Snow flurries overnight caused travel chaos and school closures on Wednesday as forecasters escalated warnings of disruption.
The Met Office said the threat of snow and ice would continue until 9pm on Friday.
Rail, road and air travel could be disrupted by the wintry weather, the forecaster said.
Yellow weather warnings for snow and ice cover the majority of the UK on Wednesday – with only a narrow sliver of the country north east of Carlisle not affected.
Journeys on the roads could take “a lot” longer and should be avoided if possible, the Met Office said.
It comes as Manchester Airport was forced to stop flights for several hours as workers scrambled to shift thick snow and ice.
Passengers were held onboard aircraft as the disruption continued before one of its runways re-opened for arrivals and departures at around 11am GMT.
Student Sam Bell, 24, said she was among the passengers sitting on a Ryanair plane that should have taken off from Manchester for Lanzarote at 6.40am.
“We’ve been told the runway is closed,” she messaged HuffPost UK from the aircraft. “Staff and all other passengers realise it’s not the crew’s fault and they are telling us all they know.”
Bell said no refreshments had been offered to passengers, but added that the atmosphere onboard the plane remained positive.
“Most of us were up really early to get here so a lot of people are just starting to wake up from naps,” she wrote. Bell’s plane later departed once the runway re-opened.
Liverpool John Lennon Airport also said it had been forced to close its runway temporarily. It re-opened to aircraft at around 10.40am – but the disruption was expected to have a knock-on effect throughout the day.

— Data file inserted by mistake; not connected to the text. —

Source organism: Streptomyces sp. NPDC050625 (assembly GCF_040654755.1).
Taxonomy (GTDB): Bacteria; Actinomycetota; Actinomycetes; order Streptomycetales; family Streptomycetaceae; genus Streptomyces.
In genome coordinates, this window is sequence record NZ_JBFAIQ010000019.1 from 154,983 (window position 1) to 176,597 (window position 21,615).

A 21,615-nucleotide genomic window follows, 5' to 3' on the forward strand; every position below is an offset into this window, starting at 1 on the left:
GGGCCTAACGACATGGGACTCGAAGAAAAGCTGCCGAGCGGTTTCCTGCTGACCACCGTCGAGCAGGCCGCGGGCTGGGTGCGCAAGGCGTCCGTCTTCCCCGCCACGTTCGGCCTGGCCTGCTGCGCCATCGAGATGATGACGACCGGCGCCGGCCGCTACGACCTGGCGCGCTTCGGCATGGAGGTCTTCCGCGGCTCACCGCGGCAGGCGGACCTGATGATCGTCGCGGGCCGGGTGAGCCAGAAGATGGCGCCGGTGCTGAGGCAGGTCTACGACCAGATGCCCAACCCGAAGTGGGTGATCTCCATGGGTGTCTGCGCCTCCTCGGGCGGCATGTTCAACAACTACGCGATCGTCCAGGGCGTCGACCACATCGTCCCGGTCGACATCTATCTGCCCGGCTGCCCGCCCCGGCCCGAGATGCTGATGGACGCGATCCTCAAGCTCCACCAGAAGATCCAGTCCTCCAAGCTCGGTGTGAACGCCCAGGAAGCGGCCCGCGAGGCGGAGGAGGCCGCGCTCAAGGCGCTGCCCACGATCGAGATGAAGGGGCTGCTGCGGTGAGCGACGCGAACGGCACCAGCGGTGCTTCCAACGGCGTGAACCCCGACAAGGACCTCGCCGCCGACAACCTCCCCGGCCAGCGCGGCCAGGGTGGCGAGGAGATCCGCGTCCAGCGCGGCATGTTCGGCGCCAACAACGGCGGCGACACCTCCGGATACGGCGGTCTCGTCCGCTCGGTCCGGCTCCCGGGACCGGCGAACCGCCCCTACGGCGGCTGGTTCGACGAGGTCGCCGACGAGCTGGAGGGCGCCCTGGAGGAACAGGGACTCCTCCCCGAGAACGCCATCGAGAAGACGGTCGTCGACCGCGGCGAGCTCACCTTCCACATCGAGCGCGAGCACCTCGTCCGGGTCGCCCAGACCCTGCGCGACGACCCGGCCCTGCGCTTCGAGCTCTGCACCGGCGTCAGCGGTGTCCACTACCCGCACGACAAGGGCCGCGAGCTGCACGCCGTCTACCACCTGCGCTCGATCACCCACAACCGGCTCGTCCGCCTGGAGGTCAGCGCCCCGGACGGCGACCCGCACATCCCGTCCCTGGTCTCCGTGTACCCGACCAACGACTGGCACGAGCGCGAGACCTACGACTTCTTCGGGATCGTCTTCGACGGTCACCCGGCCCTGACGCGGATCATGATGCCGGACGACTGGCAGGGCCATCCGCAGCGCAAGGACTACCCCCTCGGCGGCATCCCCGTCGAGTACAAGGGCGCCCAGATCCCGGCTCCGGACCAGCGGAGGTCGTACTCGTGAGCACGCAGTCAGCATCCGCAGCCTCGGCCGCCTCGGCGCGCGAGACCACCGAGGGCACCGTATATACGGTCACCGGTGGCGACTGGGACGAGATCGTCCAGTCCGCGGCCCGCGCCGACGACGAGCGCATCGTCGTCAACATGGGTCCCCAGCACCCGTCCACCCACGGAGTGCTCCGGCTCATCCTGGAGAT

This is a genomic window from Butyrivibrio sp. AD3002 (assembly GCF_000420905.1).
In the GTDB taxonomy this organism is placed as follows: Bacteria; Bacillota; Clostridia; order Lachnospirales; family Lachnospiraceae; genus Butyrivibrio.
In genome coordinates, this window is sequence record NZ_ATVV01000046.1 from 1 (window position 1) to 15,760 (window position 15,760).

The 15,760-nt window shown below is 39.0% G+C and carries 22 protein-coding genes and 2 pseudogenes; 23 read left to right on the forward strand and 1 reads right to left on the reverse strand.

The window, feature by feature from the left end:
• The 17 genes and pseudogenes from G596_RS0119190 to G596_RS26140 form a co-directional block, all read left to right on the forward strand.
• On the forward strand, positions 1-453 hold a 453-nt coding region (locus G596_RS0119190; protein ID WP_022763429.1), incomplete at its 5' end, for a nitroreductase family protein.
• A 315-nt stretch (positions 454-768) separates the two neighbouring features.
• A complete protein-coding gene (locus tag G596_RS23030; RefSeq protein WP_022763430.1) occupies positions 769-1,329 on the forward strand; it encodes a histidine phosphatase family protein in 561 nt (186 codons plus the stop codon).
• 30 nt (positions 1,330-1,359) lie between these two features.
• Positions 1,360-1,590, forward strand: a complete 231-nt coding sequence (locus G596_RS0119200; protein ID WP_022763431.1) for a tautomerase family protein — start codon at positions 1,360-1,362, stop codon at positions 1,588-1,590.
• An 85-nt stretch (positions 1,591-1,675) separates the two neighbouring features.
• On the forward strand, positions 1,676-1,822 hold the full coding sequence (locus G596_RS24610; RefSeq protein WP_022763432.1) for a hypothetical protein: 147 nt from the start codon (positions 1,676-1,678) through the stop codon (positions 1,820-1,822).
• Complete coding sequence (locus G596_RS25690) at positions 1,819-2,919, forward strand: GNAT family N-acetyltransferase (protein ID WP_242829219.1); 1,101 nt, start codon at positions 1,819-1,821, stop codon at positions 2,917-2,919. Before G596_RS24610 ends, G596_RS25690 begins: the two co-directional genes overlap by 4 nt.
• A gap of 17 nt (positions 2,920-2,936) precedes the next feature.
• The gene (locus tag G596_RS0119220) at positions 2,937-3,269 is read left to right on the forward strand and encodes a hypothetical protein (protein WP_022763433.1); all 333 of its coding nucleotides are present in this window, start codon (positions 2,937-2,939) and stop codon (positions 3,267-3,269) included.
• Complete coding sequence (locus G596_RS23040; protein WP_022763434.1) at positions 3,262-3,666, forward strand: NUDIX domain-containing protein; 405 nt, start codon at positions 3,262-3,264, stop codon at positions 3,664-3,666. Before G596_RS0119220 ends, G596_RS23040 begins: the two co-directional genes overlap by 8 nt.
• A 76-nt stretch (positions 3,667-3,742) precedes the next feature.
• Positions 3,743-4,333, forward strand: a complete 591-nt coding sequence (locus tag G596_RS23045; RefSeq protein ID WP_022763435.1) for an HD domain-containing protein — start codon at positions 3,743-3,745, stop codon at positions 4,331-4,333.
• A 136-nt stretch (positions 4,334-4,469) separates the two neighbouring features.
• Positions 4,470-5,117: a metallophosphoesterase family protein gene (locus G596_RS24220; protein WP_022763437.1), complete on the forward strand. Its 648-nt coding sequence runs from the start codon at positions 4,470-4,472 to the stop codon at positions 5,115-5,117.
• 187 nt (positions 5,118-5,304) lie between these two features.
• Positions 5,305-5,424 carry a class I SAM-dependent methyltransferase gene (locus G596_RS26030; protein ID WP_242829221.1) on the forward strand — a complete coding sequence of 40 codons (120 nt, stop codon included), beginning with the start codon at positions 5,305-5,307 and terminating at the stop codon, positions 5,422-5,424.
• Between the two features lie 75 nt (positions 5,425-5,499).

Travellers were advised to check the status of flights with their airline.
Adverse weather caused tailbacks on major roads and motorways as authorities battled to clear up to 10cm of snow.
“Take extra care driving in the North West this morning as there are some challenging weather conditions,” Highways England said on Twitter.
“Our winter vehicles are out treating road surfaces so please give them plenty of room.”
Two A-roads in Derbyshire were closed due to heavy snowfall, with police warning local motorists not to ignore signage at the scene.
Officers also warned of multiple collisions involving cars on motorways and pleaded with drivers to take care and reduce speed.
“Please slow down and take care if out on the roads today,” Greater Manchester Police said.
Greater Manchester Fire & Rescue Service said it helped passengers on two busses in Affetside, Bury, to safety after the vehicles became stuck in snow.
Train operators cancelled services through commuter belts as passengers complained of freezing cold carriages.
Meanwhile, school closures have been reported around the UK and in Ireland.
Much Woolton Catholic Primary School near Liverpool announced its snow day on Twitter, and asked for “creative ideas” to make the most of the blanket covering the grounds.
A weather warning in Scotland, Northern Ireland and most of the UK runs until 11am on Wednesday, while the south east, London and East Anglia are covered until 12pm.
Met Office meteorologist Alex Burkill said: “Looking further ahead, it’s what happens on Thursday that has the potential to be more disruptive.
“It does have the potential to bring some very significant snow. We have already got a warning out in force for it.
“It’s currently just a yellow warning, but it’s not out of the question that will be ramped up nearer the time.
“It’s looking like it will be a spell of persistent snow.”
Thursday will start off “very cold” as the weather system pushes eastwards from the south-west.
Areas of higher ground could get up to 10cm of snow.
“It’s worth bearing in mind there will be some disruption, particularly to travel. If you’re heading out on the roads, be aware your journey will take a lot longer than normal,” Burkill added.
“There’s an ice risk which is going to cause some problems so even if there is no snow it could be icy on the roads and pavement which people need to be aware of.”
Official Met Office figures for snowfall on Tuesday showed the worst-hit areas were Tulloch Bridge, Inverness-shire, with 11cm, and Spadeadam, Cumbria, with 10cm.
Councils have prepared for heavy snowfall, with more than 1.4 million tonnes of salt stockpiled, the Local Government Association said.